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The arrogance of toleration

 
 
Foxfyre
 
  1  
Reply Thu 13 Dec, 2007 08:15 am
JPB wrote:
Well said, foxfyre (and welcome back).


Thanks JPB, and its good to be back.
0 Replies
 
Setanta
 
  1  
Reply Thu 13 Dec, 2007 08:55 am
Eorl wrote:
I'm always saying that we only tolerate views that are compatible with our own.

For example, those that profess tolerance seem to be highly intolerant of intolerance in others. (I know I am.)


Bear with me here, because i will get to the point about intolerance.

It is all too common that people erect as moral idols standards of behavior and thought which they are themselves unable to attain. Sometimes this is because they have unrealistic goals of moral attainment, and sometimes it is because they are not self-reflective, and their "morality" represents a critical examination of others, and of others only.

For that reason, i'm chary of the use of the term morality. For whatever the strict definition of morality is, the overwhelming usage of morality is that it represents an absolute standard, an absolute truth, to which we must strive--and, as often as not, or even more often than not, it is referred to someone's imaginary friend superstition.

I don't consider superstition to be a plausible system upon which a community should base it's decisions about what it will "tolerate" in the way of behavior. Therefore, i prefer a reference to ethics. The ethos of a community is that body of values by which the community defines, and if necessary, punishes, that which the community considers to be wrong; to a more limited extent, it also represents what the community defines as, and sometimes rewards as, being right. As human experience demonstrates the value of community over unrestrained individuality, i subscribe to the idea of a social contract, in which a community defines its ethos, and enforces adherence to the ethos.

To arrogate is to assume rights or privileges to which those who are described as arrogant have no title. For me to condemn behavior in others which is legal within the community is arrogant, because i have no right to condemn that which the community will allow. Therefore, i cannot consider tolerance to be arrogant, because the community acknowledges the right of members of the community to act in certain ways, and acknowledges no right of any member of the community to deny that right.

It so happens that the community of which i am a member has erected a standard of tolerance of the expression of ideas which may be repugnant to members of the community. The standard begins and ends with criminal activity. You may rant in the public forum in a manner which others would consider conducive to racism, but so long as you do not advocate or incite criminality, the community of which i am a part has a standard of tolerance which allows you to so behave. I am only arrogant in response to you if i condemn your behavior (condemning the idea is not the same as condemning the behavior), and only become "illegally" and arrogantly intolerant if i attempt to curtail your right to behave in a manner which the community condones.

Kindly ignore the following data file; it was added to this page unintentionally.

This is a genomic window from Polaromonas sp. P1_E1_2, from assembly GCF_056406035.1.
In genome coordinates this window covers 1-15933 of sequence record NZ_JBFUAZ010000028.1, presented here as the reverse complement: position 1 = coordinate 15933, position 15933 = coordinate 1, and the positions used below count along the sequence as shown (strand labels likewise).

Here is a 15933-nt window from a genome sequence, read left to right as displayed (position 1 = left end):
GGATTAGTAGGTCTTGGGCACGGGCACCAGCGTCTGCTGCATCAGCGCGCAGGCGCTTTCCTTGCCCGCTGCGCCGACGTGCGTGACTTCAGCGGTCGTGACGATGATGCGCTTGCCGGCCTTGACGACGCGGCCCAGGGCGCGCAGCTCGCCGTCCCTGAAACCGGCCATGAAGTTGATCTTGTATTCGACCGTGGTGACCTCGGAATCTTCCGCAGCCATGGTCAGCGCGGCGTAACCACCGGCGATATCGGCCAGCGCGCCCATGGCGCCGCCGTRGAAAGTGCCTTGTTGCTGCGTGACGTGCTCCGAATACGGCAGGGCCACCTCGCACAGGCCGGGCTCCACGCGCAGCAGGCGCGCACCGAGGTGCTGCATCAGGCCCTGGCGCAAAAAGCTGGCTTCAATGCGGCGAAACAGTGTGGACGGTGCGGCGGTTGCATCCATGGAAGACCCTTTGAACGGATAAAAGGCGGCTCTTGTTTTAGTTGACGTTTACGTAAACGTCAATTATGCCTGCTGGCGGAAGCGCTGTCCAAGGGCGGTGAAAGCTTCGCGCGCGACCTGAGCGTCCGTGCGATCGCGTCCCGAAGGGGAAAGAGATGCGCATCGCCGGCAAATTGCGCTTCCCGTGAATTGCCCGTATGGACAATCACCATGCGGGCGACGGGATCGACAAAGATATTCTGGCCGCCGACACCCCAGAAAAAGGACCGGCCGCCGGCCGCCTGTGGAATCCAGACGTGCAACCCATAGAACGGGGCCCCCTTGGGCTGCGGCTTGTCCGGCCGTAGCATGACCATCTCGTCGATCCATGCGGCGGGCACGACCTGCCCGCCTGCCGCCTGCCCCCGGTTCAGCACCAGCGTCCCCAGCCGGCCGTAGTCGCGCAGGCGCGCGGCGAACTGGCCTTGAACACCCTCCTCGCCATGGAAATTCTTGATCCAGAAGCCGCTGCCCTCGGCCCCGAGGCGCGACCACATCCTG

To dismiss the claim about absolute moral standards, i would point out that we have no evidence for anyone's imaginary friend, and that this is not a plausible basis for a community ethos. Furthermore, we have no basis upon which to claim an irrefutable and demonstrable knowledge of absolute truth, and therefore have no plausible basis to condemn that which the community will condone. All "morality" is subjective. The difference between me and the religious fanatics is that i am willing to acknowledge that my "values" are subjective, but that i prefer them, whereas the religious fanatic will claim that the "morality" to which he or she subscribes is carved in stone by the action of the divine finger.

To such a position, the religious loonies will often respond that i am a moral relativist. This is false on two bases. The first is that moral relativism means to accept values in another community (another in the sense of a community elsewhere, or "elsewhen"), despite the fact that those values may contradict the values of one's own community. I don't. I consider that the values of my community are sensible--in the main; i would work to change the laws of society within society's framework for such change if i believed them to be founded in error--and therefore, have no reason to accept in another community that which is condemned in my own. The second reason to dismiss charges of moral relativism is that the term is so often erroneously applied by the religiously fanatic to what actually ought to be called "situational ethics." I don't accept a concept of "situational ethics," either. The community of which i am a part condemns murder; i agree with that condemnation, and would not act to change what i consider a salutary value. I see no situation in which murder could be justified. The society of which i am a member has precisely the same attitude. Were you to kill someone in the erroneous belief that your life or the lives of others were in danger, the society might charge you with manslaughter, which is not murder, and is not punished as murder, and which refers to a failure or fault of judgment. If you killed someone in the mistaken belief that your action would prevent their violence without killing them, the society might charge you with involuntary manslaughter, which is not murder, and which refers to a failure or fault of judgment. There are no circumstances in which the society condones or tolerates murder, and those who would object otherwise are simply disagreeing with the community's definition of murder.

So, i reject the concept of morality, i reject the concept of moral relativism, and i reject the concept of situational ethics.

Finally: i do not agree either that tolerance constitutes arrogance, because the community accepts and in specific cases enjoins tolerance; nor am i intolerant of intolerance--i am only opposed to criminal actions which arise from intolerance, and therefore agree with society's decision to punish acts arising from intolerance, but not the mere expression of intolerance.